A guide to dance in Cuba

As a Latin island in the Caribbean famous for its grooves and smooth moves, Cuba is a nation rightfully proud of its dance heritage.

With music such a huge part of the country’s culture, it’s likely that you’ll want to get stuck into some of the dances and quick-steps available in this stunning holiday destination. Cuba’s dance legacy might be immense, but that doesn’t mean knowing your salsa from your habanera needs to be a massive headache.

Check out our tips to get a head start on your dancing knowhow.

Rumba

The rowdy rumba has its roots far back in the colonial era of Cuba, as far back as the 1890s in fact.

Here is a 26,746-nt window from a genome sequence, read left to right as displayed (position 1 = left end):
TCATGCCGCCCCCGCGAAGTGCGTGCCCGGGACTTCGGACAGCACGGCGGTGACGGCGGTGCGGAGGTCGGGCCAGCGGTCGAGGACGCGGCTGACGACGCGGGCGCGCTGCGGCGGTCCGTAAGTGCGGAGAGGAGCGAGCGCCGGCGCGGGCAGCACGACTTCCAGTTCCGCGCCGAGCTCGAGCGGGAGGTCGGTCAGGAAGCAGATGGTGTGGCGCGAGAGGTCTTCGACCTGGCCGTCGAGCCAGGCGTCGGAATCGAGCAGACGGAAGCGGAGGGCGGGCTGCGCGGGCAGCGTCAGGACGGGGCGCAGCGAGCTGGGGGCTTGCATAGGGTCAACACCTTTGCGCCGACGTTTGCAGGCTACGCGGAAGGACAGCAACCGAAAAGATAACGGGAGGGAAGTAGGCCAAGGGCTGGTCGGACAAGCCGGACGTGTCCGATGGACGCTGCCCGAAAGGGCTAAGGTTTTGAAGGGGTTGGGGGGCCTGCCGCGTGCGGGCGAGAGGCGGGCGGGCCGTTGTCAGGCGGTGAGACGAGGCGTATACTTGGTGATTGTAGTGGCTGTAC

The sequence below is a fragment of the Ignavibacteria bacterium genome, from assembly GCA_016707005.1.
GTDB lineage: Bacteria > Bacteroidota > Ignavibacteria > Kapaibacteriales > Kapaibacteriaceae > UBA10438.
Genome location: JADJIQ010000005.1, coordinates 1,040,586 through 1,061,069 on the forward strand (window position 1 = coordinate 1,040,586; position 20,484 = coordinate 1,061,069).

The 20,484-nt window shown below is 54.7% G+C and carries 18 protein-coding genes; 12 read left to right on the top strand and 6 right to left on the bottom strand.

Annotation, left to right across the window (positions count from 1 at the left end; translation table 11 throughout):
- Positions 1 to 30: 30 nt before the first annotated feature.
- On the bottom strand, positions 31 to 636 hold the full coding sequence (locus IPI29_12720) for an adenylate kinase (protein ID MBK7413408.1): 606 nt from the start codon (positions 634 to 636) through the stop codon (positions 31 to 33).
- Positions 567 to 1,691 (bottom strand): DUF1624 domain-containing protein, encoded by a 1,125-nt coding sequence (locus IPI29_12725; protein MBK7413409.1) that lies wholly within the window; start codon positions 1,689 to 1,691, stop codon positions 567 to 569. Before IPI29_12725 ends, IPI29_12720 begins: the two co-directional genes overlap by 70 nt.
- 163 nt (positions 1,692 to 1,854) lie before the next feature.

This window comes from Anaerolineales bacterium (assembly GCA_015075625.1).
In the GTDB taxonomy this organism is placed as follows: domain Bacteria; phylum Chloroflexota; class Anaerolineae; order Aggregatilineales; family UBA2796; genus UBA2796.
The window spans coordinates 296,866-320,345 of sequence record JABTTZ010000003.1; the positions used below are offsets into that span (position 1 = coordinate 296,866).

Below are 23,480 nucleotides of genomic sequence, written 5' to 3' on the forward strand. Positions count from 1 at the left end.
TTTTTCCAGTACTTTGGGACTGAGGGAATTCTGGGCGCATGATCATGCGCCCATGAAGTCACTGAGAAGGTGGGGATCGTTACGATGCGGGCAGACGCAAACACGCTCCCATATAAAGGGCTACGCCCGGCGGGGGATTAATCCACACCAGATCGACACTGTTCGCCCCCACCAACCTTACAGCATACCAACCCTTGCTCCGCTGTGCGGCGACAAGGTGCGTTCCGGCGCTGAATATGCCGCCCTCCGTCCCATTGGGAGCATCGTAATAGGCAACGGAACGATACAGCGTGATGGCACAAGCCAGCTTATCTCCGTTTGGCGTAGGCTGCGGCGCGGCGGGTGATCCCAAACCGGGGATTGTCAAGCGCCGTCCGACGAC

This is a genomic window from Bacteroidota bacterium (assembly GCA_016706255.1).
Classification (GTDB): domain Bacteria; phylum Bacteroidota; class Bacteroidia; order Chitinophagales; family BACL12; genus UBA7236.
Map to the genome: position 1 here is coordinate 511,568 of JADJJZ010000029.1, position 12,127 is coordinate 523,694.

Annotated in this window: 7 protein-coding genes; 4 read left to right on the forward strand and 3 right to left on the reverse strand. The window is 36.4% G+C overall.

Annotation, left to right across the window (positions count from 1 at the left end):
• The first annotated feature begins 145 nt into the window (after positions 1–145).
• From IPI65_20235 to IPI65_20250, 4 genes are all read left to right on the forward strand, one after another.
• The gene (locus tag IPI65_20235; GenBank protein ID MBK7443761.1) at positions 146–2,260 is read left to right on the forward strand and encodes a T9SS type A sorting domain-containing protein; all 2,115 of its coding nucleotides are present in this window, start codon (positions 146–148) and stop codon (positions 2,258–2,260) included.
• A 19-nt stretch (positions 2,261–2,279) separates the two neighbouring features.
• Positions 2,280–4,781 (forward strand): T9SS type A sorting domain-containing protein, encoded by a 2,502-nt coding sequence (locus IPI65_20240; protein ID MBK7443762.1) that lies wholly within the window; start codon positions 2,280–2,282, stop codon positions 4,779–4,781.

Its origins are said to stem from the leisure time of those working in the farms and fields of days gone by, who’d spend their Sundays bouncing and bopping around to local music.

The rumba is known for its highly improvisational style, which made it quite the done thing when jazz music arrived in Cuba in the early 20th century. Indeed, the music and the dancing style proved a perfect fusion, which continues to be enjoyed today.

Mambo

As dances go, mambo is as sultry and sassy as it gets – big proud steps, strong shaking shoulders and commitment to the rhythm. It’s a distinctly Cuban dance that blends the loud and proud trumpets and horns that make up so much of the island’s music with sublime steps and attitude.

Habanera